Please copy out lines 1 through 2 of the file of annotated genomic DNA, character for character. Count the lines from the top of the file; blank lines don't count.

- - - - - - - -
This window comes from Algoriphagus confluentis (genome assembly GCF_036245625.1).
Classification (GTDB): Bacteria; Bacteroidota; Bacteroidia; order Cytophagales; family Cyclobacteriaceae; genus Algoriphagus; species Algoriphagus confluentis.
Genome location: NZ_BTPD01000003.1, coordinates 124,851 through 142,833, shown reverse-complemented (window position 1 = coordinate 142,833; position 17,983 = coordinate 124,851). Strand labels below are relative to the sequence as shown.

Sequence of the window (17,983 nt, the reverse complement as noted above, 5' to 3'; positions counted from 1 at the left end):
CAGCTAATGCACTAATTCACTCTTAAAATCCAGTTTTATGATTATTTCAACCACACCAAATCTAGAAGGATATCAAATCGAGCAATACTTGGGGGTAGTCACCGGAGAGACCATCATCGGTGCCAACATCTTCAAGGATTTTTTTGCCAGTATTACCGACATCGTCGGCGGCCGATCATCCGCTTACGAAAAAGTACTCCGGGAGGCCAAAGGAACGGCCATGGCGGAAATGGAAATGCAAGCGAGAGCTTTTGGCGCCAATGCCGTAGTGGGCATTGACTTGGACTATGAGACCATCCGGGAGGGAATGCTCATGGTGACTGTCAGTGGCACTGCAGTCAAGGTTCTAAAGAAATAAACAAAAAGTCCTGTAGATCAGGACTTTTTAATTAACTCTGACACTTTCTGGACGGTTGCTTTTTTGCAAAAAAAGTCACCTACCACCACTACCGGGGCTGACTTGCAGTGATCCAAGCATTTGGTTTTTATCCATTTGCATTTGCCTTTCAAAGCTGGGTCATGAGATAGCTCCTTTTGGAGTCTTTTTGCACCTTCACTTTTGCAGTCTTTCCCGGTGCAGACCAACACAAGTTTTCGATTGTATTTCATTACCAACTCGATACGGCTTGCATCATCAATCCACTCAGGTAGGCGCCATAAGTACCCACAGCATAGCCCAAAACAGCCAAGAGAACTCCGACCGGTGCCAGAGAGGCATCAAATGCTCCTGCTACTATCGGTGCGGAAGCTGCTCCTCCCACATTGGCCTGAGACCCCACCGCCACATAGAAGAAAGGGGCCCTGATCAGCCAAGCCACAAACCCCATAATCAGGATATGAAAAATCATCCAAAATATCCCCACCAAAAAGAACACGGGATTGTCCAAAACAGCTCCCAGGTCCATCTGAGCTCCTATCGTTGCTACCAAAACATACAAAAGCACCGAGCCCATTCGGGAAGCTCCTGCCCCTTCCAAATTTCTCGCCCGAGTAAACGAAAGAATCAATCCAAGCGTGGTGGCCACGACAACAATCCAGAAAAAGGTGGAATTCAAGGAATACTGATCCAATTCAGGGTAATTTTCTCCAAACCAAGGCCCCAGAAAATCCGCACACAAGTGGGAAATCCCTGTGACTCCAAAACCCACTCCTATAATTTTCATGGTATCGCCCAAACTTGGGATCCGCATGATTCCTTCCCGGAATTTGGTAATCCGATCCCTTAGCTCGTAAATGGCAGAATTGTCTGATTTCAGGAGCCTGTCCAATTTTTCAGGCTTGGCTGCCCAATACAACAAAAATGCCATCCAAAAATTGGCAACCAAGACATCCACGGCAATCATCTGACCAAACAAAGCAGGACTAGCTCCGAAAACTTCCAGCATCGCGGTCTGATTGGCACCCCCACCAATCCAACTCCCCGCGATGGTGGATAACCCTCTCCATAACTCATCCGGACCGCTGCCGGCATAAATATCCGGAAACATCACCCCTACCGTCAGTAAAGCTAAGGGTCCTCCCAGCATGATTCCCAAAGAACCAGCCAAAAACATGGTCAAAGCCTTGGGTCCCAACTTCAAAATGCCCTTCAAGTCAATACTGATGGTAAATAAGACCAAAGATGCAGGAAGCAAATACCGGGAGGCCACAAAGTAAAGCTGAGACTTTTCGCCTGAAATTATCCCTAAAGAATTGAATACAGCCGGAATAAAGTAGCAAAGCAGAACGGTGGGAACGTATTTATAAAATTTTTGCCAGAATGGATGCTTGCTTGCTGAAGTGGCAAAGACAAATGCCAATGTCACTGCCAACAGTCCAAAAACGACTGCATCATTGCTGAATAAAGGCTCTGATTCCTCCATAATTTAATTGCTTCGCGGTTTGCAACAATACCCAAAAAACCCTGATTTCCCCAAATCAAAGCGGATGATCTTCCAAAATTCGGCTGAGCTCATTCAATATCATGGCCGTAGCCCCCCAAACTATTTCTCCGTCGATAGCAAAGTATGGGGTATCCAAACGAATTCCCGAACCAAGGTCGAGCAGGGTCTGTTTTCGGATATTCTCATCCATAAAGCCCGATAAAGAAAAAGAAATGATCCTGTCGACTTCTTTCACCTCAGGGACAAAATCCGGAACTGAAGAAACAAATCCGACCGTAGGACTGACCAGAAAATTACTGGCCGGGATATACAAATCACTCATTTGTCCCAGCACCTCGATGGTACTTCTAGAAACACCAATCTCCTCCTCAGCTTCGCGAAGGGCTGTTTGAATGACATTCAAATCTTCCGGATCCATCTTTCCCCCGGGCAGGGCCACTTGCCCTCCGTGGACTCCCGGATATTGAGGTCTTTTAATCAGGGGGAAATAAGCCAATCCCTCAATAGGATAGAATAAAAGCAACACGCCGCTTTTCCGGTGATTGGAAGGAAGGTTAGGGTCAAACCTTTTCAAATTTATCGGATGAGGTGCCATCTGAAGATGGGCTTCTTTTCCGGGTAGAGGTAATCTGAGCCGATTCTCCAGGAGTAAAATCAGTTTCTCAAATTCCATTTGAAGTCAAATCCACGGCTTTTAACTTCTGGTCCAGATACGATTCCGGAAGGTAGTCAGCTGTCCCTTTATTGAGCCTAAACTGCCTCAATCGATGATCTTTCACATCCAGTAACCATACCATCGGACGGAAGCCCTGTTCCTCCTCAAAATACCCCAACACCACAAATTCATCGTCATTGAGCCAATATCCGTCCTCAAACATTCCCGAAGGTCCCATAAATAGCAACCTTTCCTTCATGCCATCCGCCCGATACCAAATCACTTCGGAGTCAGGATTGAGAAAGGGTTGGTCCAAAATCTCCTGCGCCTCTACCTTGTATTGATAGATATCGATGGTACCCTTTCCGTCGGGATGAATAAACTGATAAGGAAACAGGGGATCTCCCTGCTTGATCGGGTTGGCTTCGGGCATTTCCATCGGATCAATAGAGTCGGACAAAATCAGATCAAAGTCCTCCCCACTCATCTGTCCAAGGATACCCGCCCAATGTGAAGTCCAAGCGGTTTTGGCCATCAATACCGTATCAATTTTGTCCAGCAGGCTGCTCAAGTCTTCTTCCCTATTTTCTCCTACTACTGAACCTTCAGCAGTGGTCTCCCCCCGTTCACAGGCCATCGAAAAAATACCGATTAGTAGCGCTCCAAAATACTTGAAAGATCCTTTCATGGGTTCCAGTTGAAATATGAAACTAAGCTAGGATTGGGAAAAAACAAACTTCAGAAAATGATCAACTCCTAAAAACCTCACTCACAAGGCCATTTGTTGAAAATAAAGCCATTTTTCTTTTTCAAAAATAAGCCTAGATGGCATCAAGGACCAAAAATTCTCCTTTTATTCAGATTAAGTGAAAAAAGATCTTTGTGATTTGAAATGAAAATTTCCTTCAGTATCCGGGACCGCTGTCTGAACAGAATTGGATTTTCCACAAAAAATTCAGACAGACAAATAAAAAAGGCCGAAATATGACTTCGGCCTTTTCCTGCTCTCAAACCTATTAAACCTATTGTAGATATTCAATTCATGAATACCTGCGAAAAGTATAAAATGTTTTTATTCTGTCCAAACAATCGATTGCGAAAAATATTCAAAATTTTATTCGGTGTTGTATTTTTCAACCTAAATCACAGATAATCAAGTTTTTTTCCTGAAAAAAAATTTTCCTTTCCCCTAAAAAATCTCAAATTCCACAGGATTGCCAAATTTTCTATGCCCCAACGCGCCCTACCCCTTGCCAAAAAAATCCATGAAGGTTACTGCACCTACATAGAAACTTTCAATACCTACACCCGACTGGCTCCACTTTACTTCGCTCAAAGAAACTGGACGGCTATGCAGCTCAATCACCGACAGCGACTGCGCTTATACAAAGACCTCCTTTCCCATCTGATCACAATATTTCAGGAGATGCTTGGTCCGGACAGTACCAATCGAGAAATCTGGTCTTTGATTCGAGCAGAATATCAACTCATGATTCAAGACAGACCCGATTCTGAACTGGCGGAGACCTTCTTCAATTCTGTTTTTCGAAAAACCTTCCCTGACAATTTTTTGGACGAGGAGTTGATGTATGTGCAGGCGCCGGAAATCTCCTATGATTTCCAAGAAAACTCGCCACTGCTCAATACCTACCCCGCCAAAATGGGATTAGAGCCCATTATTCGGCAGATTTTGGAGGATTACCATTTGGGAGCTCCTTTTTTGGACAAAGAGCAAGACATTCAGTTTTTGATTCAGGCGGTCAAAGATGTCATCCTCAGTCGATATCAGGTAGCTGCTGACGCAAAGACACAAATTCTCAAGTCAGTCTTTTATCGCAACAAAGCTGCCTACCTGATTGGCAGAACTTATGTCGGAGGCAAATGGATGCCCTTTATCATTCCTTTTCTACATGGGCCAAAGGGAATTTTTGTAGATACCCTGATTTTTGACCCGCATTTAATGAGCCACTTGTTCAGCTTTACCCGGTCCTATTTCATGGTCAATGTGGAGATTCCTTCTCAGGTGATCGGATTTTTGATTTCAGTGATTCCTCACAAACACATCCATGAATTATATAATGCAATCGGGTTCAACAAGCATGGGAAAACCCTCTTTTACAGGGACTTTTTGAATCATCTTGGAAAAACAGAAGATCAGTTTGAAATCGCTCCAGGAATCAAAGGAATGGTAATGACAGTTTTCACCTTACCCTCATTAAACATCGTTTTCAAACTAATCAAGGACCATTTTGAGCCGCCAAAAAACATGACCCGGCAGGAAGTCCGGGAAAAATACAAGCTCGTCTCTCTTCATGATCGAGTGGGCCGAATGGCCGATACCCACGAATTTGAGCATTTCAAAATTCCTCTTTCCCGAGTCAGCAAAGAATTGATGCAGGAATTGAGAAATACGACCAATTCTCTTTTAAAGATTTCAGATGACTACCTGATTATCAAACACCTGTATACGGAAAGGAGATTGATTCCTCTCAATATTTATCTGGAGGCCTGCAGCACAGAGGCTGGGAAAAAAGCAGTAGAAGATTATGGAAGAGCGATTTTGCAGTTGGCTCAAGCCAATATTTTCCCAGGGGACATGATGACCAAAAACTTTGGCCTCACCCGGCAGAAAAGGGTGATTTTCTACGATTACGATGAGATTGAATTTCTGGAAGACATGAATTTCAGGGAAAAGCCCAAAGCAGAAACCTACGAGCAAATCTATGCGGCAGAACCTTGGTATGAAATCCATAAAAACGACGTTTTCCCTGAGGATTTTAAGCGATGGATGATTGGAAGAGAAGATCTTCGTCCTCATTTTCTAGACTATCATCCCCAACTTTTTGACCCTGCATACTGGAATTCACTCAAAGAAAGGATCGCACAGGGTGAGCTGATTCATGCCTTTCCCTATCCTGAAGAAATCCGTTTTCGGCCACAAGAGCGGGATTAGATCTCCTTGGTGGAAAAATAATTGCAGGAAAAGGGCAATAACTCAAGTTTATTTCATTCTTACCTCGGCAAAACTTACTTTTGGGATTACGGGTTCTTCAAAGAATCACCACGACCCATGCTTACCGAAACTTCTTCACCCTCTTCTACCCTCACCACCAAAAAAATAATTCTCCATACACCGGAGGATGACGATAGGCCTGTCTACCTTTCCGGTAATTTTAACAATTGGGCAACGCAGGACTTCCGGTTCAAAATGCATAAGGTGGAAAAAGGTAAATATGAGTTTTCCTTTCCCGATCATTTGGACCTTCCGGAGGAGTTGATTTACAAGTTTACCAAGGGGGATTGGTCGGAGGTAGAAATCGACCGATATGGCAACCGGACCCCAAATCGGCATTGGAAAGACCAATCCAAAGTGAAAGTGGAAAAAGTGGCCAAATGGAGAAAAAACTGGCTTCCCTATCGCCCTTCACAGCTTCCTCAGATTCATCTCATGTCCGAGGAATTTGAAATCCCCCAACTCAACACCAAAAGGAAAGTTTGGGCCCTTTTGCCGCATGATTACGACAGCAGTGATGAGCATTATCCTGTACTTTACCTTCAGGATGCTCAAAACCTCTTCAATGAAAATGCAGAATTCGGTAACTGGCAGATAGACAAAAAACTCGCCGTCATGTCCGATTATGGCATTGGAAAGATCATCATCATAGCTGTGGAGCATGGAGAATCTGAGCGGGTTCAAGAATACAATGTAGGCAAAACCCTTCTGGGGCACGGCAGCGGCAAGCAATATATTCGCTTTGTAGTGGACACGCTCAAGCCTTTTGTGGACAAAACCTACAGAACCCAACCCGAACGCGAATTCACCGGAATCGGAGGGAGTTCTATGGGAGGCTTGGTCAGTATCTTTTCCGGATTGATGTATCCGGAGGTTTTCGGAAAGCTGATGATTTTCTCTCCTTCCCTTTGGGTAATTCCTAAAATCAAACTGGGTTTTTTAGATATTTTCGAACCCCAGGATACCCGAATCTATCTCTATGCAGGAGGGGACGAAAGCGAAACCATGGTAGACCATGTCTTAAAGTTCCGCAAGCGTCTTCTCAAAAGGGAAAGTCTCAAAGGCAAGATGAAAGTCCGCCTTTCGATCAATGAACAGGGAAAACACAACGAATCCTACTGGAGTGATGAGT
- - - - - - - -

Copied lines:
This window comes from Algoriphagus confluentis (genome assembly GCF_036245625.1).
Classification (GTDB): Bacteria; Bacteroidota; Bacteroidia; order Cytophagales; family Cyclobacteriaceae; genus Algoriphagus; species Algoriphagus confluentis.